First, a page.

“Carmin Tropical” wasn’t quite the movie that I expected it to be. The short description in the festival guide had me believe that Mabel left her hometown still as a common man, and thus now – when she comes back in order to investigate her friend’s death – she has to deal with their reactions to her transformation, adding another layer to the underlying murder mystery. Which is not what this is. She already left a “muxe”, and at least within her friends and family, her change doesn’t seem to be that big of a deal.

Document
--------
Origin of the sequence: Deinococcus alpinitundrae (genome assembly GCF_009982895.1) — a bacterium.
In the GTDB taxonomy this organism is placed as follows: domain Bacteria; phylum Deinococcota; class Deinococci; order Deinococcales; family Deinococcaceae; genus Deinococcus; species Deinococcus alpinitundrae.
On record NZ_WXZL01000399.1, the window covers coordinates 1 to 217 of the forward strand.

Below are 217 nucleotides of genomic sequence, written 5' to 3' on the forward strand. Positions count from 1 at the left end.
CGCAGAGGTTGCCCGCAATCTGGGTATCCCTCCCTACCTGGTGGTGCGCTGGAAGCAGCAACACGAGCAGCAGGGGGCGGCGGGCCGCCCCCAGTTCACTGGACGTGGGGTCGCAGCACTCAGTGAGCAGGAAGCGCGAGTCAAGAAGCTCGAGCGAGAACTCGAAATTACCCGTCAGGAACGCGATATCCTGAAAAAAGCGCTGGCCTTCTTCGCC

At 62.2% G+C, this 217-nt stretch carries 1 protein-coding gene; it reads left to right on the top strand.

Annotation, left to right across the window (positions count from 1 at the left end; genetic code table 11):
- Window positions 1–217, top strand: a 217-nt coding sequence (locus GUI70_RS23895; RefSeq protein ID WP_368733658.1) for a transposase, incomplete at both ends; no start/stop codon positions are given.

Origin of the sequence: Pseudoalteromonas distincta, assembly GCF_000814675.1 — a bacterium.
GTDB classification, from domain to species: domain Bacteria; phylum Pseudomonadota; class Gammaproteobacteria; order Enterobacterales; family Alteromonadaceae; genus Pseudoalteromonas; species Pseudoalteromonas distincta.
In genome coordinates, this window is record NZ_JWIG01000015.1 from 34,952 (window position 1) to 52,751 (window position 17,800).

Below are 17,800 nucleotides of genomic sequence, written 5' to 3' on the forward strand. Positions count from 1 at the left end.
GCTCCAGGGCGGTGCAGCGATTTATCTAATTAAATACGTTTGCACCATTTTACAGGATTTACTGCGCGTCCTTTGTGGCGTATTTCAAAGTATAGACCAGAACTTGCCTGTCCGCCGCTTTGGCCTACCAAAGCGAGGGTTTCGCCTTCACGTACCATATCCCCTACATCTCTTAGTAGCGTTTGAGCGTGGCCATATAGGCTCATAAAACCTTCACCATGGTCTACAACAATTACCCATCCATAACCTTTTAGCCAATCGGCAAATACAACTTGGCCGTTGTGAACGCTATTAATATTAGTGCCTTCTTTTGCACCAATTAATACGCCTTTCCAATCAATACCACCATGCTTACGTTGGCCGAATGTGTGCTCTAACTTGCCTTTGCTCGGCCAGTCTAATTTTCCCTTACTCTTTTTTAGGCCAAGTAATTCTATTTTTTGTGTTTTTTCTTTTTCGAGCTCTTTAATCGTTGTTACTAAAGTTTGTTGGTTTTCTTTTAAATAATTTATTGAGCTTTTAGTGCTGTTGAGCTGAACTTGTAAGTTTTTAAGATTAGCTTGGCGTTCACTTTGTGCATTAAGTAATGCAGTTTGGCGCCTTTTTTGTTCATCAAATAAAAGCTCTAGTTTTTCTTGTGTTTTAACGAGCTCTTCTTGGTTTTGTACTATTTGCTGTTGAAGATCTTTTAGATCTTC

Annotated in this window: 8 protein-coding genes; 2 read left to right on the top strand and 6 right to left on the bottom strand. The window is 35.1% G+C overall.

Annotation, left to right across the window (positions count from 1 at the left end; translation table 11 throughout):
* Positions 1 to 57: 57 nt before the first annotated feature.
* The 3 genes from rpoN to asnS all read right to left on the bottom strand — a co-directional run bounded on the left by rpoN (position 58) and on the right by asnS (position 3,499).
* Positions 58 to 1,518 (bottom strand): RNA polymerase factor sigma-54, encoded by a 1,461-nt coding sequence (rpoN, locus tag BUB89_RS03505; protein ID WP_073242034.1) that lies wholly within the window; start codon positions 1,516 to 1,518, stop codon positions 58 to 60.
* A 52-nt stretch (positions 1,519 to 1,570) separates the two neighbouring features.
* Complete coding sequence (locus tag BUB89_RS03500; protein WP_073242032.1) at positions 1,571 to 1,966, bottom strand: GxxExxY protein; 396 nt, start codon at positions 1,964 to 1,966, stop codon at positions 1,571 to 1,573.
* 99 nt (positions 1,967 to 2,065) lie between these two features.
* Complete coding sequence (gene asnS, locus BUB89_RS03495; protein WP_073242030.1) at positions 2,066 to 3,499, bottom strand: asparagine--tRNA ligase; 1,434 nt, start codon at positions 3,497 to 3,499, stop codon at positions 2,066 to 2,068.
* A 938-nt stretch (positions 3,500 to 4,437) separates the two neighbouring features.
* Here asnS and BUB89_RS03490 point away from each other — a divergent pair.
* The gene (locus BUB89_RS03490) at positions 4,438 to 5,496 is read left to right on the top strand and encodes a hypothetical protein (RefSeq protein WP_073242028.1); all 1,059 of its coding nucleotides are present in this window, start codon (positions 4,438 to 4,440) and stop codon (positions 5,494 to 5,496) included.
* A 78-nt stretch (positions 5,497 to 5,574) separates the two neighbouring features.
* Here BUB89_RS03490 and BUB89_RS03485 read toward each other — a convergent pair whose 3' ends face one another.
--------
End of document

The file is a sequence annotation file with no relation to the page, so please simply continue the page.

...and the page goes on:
Now, the fact that I didn’t quite get what I expected in itself isn’t that much of a problem. I always do my best to leave my expectations out of the movie theatre. Unfortunately, though, the movie that I ultimately got ended up far less interesting than the one that I had in my mind going in. There just isn’t that much interesting stuff going on here, and I was especially disappointed to see that Mabel’s life as a “muxe” in Mexico hardly gets addressed at all. Ultimately, “Carmin tropical” isn’t dramatic enough for a drama, not thrilling enough for a thriller, and not mysterious enough for a (murder) mystery. Especially the latter hurt the movie considerably, since its revelation was far too obvious far too soon for me. When the identity of the killer finally is revealed, it’s done so in a flashback that seems to go on forever, overexplaining something that has already been crystal clear to me anyway. The constant short flashes of her walking through the corridor (setting up the very last scene of the movie) also got on my nerves quickly. Ultimately, though, what broke “Carmin Tropical”‘s neck was the extremely unsatisfying, open ending. It’s only just saved by the nice idea behind it, which I really appreciated, the unconventional choice of lead protagonist, a nice performance by José Pecina, and mostly the fact that with a running time of 80 minutes, it’s short enough to never get boring. Nevertheless, I feel that this could have been so much more than what we ultimately got.